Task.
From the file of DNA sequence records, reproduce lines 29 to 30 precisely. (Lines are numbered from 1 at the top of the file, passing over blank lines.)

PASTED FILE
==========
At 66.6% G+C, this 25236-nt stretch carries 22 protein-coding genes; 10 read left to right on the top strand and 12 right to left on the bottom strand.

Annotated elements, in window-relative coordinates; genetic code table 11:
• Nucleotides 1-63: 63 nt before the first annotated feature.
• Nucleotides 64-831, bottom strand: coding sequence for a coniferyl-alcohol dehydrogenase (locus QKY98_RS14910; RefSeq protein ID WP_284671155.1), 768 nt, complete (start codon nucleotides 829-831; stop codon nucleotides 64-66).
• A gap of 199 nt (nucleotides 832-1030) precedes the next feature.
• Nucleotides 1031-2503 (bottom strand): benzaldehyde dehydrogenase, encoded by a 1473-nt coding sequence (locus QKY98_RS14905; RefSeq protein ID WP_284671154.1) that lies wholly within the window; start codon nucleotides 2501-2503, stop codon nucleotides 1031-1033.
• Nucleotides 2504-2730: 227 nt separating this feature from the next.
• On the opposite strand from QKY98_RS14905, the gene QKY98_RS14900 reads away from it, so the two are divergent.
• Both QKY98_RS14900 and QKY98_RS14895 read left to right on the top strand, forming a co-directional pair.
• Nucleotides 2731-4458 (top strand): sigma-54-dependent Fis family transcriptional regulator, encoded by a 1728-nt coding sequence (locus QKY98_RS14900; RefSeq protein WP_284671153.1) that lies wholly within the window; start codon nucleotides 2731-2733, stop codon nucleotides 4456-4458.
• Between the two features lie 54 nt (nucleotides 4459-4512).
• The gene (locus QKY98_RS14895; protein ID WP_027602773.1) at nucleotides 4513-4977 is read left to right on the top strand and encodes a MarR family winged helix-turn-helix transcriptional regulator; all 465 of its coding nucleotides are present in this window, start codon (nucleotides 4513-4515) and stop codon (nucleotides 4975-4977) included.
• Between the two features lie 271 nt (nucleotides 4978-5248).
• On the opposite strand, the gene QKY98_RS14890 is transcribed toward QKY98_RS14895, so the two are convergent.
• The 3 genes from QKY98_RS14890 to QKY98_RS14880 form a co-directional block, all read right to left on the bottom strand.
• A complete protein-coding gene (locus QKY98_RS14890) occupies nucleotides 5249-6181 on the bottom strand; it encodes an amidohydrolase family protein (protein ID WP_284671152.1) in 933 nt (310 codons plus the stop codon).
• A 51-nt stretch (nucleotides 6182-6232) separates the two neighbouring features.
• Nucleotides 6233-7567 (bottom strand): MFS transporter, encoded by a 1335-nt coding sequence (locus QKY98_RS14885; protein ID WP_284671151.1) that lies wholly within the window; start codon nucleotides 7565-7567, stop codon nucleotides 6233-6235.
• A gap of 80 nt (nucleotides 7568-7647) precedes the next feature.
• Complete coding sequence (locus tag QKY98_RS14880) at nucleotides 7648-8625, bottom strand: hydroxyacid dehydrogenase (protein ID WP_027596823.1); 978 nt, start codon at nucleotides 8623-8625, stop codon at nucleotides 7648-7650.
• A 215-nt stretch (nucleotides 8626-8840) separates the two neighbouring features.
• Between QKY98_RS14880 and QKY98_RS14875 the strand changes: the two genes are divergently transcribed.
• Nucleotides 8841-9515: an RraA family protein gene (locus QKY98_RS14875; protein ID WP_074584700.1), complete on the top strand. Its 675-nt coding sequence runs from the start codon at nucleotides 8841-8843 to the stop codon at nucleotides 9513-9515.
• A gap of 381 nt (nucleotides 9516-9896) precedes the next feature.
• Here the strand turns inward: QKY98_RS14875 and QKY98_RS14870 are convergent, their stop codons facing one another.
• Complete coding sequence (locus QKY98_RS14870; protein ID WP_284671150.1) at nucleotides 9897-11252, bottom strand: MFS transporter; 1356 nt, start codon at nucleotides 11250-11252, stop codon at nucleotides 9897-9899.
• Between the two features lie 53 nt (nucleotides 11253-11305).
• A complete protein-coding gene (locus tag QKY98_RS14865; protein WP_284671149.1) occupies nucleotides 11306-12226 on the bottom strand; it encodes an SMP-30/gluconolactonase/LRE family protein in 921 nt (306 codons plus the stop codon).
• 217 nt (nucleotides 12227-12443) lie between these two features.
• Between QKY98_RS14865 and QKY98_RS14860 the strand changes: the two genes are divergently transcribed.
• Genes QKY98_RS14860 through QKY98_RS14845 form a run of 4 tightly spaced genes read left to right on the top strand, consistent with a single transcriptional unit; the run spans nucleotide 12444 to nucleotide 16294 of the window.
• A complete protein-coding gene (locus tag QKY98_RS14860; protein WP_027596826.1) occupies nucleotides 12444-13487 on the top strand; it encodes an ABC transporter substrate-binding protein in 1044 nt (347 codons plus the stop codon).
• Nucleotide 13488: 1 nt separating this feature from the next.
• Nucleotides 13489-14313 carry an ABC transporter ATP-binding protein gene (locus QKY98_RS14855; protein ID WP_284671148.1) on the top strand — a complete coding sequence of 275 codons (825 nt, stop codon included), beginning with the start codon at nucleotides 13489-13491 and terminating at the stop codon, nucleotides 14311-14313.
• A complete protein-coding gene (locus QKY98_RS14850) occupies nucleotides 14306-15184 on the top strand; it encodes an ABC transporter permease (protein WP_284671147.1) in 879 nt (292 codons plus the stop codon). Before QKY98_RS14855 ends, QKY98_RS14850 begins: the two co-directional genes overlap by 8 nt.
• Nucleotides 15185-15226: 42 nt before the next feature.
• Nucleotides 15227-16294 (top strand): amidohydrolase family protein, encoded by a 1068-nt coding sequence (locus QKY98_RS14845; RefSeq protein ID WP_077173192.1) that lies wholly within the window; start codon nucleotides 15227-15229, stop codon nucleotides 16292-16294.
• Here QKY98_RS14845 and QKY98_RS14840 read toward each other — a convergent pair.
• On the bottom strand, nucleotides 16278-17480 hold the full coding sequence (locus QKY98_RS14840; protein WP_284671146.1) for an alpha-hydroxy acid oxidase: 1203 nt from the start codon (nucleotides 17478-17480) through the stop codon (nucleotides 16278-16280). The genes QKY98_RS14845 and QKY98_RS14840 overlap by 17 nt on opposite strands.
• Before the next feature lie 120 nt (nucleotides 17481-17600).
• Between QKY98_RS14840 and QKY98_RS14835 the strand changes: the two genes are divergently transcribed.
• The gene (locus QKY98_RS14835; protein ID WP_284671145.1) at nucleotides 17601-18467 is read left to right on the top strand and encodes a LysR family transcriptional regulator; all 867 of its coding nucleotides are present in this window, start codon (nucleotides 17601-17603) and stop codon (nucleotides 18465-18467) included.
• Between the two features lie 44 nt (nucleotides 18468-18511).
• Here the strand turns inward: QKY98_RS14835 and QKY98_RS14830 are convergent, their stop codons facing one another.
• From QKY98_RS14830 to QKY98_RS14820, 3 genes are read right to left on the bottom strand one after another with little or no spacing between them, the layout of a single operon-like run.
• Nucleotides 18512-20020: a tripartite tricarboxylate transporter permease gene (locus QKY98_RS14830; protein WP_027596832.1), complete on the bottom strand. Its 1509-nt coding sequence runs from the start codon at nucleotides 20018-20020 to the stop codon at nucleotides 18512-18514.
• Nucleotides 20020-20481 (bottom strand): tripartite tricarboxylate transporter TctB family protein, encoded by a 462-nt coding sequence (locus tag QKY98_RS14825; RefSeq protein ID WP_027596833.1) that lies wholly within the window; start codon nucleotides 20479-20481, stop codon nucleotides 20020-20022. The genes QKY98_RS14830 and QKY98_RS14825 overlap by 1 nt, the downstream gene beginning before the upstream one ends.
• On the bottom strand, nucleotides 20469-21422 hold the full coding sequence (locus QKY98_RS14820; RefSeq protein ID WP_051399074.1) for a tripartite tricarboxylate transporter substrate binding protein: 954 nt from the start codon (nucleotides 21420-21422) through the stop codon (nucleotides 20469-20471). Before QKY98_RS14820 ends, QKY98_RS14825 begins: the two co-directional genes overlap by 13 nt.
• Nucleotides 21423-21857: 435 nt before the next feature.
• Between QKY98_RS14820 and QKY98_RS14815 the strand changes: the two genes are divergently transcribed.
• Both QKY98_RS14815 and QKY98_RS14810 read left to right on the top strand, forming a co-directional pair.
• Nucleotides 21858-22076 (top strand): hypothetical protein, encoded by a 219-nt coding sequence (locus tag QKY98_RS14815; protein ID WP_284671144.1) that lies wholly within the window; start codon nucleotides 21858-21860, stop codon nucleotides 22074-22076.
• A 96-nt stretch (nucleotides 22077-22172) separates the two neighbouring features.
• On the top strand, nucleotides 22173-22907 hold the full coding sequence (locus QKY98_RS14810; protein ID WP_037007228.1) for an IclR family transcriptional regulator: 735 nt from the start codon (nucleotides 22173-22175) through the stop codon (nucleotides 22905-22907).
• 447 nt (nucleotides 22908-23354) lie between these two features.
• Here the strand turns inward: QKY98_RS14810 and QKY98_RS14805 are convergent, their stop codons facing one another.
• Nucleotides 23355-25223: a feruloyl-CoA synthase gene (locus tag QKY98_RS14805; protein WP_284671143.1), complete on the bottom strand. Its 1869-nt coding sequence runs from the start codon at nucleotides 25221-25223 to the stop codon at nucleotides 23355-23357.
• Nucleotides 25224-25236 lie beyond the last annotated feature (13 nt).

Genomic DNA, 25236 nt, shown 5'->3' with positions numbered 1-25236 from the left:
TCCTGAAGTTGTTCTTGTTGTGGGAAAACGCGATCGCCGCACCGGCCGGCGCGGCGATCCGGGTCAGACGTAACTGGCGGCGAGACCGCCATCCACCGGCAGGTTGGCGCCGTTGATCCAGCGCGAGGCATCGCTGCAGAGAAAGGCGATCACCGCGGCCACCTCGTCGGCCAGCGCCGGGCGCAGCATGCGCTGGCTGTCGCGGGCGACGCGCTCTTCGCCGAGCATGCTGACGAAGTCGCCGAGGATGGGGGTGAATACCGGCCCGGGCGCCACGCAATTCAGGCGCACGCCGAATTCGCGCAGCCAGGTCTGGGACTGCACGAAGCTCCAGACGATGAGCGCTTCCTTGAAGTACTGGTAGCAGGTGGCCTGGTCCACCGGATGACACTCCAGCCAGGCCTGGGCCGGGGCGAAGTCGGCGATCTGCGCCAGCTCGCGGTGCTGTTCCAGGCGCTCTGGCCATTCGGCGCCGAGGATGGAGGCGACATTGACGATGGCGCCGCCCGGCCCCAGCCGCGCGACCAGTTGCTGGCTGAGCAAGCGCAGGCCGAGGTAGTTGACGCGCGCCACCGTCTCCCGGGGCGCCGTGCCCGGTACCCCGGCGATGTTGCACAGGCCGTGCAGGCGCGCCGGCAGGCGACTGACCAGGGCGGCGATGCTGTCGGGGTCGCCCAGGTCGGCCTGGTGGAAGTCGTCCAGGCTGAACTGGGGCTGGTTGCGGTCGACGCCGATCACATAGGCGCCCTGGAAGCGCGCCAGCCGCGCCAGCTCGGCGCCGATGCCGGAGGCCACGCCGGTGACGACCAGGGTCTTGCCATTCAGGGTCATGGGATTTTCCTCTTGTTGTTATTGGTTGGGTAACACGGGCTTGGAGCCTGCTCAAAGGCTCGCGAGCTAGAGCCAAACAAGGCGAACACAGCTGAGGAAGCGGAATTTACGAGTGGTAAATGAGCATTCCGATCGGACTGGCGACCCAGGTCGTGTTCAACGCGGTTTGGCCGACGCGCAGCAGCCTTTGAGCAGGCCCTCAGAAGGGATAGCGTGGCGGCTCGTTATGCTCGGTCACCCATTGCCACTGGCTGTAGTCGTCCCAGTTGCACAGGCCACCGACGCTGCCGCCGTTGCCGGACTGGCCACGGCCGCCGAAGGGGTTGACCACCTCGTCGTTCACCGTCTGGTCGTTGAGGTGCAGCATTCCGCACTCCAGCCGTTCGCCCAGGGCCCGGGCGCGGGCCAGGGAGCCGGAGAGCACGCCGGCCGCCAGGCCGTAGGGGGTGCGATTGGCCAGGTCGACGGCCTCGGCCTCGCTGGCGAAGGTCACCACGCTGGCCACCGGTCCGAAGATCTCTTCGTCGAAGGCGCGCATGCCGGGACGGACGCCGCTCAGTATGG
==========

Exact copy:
• 217 nt (nucleotides 12227-12443) lie between these two features.
• Between QKY98_RS14865 and QKY98_RS14860 the strand changes: the two genes are divergently transcribed.